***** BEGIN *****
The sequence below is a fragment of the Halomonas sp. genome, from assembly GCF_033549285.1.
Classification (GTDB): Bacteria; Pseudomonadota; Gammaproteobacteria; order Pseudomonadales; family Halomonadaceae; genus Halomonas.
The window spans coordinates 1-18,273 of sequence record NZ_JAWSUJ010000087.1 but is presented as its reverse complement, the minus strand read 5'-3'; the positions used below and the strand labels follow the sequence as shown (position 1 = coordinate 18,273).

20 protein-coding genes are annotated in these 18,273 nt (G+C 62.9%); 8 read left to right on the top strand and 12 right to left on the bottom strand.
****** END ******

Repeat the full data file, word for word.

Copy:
The sequence below is a fragment of the Halomonas sp. genome, from assembly GCF_033549285.1.
Classification (GTDB): Bacteria; Pseudomonadota; Gammaproteobacteria; order Pseudomonadales; family Halomonadaceae; genus Halomonas.
The window spans coordinates 1-18,273 of sequence record NZ_JAWSUJ010000087.1 but is presented as its reverse complement, the minus strand read 5'-3'; the positions used below and the strand labels follow the sequence as shown (position 1 = coordinate 18,273).

20 protein-coding genes are annotated in these 18,273 nt (G+C 62.9%); 8 read left to right on the top strand and 12 right to left on the bottom strand.